The day before tornadoes buffed
the mirror-sided Bank One building
down to girders, we people-watched
in Fort Worth. Everything was dumb:
the modern sculpture torqued on purpose,
a nature morte on Sundance Square.
Sundance Square, I said. You said,
Don’t forget The Caravan
of Dreams, and left a rubber arrow
with your foot on the side-
walk in front of the two nose ringed.
Crow they were, skimming
the incessant waves, concentric,
cellular, so thick they flew
knocking their own shadows
out of the mirrors, ignoring bits
of mango salsa, and the fallen
pesto quesadilla on the sand-
colored brick street.
he was, serving the finest grind
of true eye-talian expresso.
A frog it was, the satchel-mouthed
distributor’s monkey peeling off
the crippled kiosk, The Caravan
of Beans, planting a seed of hope.
I planted a kiss on the seed
before you buried it there, daring
Darius. My brother, when you find
the chairs lodged in the dome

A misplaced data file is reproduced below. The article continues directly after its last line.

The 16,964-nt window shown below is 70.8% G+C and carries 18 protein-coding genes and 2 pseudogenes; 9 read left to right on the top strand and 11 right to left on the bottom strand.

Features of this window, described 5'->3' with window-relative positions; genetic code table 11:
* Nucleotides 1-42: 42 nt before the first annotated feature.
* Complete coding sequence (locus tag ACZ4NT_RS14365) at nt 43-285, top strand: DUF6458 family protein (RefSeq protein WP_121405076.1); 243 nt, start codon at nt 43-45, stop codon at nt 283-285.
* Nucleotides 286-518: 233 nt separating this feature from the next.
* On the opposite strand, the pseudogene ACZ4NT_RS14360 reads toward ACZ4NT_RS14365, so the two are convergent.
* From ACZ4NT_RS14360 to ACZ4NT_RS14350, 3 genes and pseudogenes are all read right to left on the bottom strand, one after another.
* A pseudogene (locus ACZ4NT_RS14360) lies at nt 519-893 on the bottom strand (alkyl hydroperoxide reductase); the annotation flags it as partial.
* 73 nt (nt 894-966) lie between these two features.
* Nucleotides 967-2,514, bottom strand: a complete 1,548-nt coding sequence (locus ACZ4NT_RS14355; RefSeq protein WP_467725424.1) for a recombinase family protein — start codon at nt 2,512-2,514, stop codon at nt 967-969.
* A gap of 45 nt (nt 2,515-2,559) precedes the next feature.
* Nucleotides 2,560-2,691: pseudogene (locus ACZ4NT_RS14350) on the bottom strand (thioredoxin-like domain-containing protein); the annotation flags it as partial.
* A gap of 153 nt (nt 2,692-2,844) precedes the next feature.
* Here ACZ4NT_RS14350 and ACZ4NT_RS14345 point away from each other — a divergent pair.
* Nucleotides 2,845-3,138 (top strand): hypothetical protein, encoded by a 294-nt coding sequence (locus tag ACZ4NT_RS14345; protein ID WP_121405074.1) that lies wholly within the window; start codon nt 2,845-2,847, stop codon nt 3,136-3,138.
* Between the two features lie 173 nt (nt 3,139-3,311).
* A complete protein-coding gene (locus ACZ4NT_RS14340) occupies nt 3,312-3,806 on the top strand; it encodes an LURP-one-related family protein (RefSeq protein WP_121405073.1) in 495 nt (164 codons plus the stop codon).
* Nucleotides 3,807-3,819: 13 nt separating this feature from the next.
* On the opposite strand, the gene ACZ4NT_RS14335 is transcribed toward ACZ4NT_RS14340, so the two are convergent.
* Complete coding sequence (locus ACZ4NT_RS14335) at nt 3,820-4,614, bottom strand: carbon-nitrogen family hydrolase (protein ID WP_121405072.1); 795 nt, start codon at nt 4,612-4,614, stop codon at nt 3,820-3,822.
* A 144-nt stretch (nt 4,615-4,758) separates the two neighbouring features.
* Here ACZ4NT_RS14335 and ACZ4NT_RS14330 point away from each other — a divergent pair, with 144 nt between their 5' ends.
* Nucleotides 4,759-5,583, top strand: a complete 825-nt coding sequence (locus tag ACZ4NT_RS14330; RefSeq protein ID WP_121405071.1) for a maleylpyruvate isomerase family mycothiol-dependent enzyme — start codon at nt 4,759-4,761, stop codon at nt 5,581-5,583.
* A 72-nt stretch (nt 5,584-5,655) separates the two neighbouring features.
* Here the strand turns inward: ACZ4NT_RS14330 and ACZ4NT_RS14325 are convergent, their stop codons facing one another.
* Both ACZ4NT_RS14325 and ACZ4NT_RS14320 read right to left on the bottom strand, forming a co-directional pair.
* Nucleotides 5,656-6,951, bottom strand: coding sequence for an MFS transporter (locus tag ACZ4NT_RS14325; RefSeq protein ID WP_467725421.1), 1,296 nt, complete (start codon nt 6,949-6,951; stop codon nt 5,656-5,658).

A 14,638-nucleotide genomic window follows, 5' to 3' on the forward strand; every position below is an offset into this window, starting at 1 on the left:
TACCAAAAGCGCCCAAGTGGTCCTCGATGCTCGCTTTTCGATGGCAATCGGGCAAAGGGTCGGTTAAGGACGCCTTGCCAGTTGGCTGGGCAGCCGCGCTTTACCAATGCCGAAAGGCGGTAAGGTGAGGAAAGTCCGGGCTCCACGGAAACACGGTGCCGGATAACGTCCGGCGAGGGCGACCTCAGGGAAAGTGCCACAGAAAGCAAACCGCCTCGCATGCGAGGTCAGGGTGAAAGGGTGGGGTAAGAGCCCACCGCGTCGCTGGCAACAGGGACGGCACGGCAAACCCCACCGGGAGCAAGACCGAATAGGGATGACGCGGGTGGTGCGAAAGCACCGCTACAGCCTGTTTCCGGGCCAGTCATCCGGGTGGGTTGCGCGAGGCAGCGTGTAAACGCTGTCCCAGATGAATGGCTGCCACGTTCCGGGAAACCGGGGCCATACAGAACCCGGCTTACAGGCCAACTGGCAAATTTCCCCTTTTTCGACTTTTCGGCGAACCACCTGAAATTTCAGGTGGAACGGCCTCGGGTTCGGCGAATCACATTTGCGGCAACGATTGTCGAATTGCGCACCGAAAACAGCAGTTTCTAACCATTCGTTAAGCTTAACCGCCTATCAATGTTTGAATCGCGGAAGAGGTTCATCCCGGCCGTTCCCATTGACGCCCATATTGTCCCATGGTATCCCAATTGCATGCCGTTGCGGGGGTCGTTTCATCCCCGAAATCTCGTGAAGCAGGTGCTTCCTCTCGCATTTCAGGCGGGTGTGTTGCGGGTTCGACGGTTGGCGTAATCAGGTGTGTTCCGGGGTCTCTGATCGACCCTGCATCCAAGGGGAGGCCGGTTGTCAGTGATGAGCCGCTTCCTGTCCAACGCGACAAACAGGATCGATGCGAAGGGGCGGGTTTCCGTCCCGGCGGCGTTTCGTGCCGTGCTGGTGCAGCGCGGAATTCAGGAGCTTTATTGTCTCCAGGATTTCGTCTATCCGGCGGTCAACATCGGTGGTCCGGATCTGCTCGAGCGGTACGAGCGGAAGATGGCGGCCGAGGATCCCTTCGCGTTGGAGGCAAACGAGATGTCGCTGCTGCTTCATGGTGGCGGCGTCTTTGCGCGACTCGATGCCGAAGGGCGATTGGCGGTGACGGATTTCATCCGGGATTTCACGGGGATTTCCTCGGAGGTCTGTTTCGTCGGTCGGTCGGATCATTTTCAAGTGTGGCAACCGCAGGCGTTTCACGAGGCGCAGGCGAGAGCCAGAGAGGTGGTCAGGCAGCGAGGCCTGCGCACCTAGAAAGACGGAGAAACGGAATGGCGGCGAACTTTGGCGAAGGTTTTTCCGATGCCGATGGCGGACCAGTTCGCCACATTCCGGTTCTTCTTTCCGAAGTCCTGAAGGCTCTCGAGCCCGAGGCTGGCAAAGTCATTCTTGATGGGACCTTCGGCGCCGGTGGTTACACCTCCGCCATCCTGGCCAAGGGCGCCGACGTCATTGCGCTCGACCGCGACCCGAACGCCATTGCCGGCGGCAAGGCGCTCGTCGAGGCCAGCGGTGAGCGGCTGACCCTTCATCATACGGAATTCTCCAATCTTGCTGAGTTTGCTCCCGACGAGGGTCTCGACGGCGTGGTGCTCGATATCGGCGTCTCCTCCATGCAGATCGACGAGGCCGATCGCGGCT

of the cranial Caravan
roof, or see the monitors
dangling from their cords out
the Federal Building, when your girl’s
father tells you walls shook
hopelessly and one man knew
he would die in Fort Worth,
leave the crows some bread inside
the church ruins. Five arrows you’ll find.
We are all weathermen.
Chad Davidson's poems have appeared or are forthcoming in DoubleTake, Notre Dame Review, The Paris Review, Pequod, Seneca Review, and others. His first collection of poems, Consolation Miracle, will be published in fall 2003 with Southern Illinois University Press.
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